The procedure of moving the scanning module backward and forward or, in other words, the procedure of stopping and restarting the scanning module may be called a smearing or the start-stop process. This procedure might help to solve the problem of unstable scanning module or memory buffer full but it may take time to move the scanning module backward and forward, which may reduce the overall scanning speed of the scanner. Besides the start-stop process, in order to overcome the problems associated with data transfer from the scanner to the computer due to the varying transmission rate of the computer, many methods may have been proposed. The increase in size of the memory buffer may be one of the methods. The scanning of the original may not be affected by the varying capability of the computer to receive data. Enlarging memory buffer may be quite straight forward and easy but with some drawbacks, that is, it may also increase cost and complicate the manufacture of a scanner. Moreover, it may not really solve the problem when a high-resolution scan is performed, which can generate a huge amount of image data within a very short period of time, and it may not be feasible to simply increase the memory buffer size to alleviate the problem.
A scanner with fast scanning speed may shorten the time while scanning of an original, and speed up and increase work efficiency. Thus, it may be helpful to develop a method and a system which may reduce the possibility of memory buffer being full, which may lead to the reduction of the time wasted on start-stop processes and thereby promoting the scanning speed without necessarily requiring the increase in size of a memory buffer.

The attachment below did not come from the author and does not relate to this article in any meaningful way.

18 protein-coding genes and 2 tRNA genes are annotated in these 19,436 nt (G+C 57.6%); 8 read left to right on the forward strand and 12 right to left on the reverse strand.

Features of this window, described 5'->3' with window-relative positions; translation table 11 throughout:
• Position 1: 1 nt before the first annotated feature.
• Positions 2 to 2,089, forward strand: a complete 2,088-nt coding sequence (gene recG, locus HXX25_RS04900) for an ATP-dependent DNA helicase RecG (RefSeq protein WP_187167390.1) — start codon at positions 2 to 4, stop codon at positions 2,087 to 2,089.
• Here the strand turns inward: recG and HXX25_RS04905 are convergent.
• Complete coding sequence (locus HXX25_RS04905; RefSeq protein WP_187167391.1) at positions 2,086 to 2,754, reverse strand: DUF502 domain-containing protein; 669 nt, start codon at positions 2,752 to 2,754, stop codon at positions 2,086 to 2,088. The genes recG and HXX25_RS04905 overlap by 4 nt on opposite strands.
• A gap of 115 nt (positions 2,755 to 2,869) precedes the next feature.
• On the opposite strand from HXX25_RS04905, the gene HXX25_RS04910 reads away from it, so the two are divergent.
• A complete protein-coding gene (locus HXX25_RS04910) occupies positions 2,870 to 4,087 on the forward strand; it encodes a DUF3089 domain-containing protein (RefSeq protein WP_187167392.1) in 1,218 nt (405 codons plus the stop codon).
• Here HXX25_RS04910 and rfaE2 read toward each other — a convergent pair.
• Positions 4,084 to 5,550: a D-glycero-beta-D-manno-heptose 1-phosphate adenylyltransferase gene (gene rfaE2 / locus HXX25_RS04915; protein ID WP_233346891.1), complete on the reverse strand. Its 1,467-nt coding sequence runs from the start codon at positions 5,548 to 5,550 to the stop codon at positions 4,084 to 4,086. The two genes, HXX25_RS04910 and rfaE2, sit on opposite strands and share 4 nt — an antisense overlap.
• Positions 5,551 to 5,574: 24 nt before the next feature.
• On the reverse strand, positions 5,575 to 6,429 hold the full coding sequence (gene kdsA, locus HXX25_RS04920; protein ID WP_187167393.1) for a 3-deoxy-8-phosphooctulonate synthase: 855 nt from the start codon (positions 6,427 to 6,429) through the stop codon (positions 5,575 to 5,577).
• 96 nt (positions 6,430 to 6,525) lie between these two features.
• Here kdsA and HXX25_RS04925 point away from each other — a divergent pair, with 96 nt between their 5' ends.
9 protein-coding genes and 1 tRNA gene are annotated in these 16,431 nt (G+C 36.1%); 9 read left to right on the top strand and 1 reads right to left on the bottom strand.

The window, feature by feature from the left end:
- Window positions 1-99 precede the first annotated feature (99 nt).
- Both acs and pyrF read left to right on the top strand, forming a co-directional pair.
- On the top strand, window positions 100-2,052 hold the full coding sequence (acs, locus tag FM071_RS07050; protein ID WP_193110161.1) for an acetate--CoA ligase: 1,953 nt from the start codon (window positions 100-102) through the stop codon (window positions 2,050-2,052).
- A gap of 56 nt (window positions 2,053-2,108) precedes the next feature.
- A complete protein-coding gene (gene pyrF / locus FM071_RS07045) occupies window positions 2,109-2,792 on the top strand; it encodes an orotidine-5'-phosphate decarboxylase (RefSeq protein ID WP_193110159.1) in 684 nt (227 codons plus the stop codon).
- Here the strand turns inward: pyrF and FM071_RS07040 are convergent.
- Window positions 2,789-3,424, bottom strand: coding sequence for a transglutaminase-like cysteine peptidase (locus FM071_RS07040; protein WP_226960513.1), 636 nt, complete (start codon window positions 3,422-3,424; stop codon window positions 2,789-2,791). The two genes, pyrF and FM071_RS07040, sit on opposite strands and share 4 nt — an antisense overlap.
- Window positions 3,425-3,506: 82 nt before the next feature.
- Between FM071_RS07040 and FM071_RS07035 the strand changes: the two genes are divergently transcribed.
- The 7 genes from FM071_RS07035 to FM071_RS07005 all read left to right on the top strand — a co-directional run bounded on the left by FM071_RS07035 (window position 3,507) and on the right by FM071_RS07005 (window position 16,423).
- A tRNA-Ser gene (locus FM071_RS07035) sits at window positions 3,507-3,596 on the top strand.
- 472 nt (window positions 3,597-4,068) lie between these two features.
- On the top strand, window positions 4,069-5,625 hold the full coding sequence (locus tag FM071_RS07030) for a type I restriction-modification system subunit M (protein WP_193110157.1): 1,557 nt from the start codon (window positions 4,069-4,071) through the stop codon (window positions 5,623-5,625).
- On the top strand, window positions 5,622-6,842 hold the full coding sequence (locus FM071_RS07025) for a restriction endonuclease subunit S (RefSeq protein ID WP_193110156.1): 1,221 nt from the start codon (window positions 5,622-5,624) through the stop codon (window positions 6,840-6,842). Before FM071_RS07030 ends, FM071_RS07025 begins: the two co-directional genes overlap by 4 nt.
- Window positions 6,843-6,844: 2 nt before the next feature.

The present disclosure is directed to a method and a system for increasing the scanning speed. One aspect of the present method and system relates to adjusting the cycle time of a state machine to change the data generating rate corresponding to the transmission rate of the transit interface. Therefore, in response to the transmission rate of the transit interface, the cycle time of the state machine is adjusted to produce the data at a rate that prevents the smearing process. Thus, the possibility of memory buffer full may be reduced leading to the reduction in the time wasted on start-stop processes and therefore the overall scanning speed may be increased without necessarily requiring the increase in size of a memory buffer.
In accordance with disclosed embodiments, a method is provided for optimizing the scanning speed of a scanning system by adjusting a cycle time of a state machine in response to a transit interface. The method comprises determining a transmission rate of the transit interface, scanning an original to generate an image data, and adjusting a cycle time of the image data to change a data generating rate responsive to the transmission rate of the transit interface. The data generating rate may be any rate that reduces the data accumulation. The adjusting the cycle time of the image data comprises selecting a corresponding cycle time from a plurality of predetermined values based at least in part upon the transmission rate. The method further comprises communicating the image data from the scanning system to a host device through the transit interface.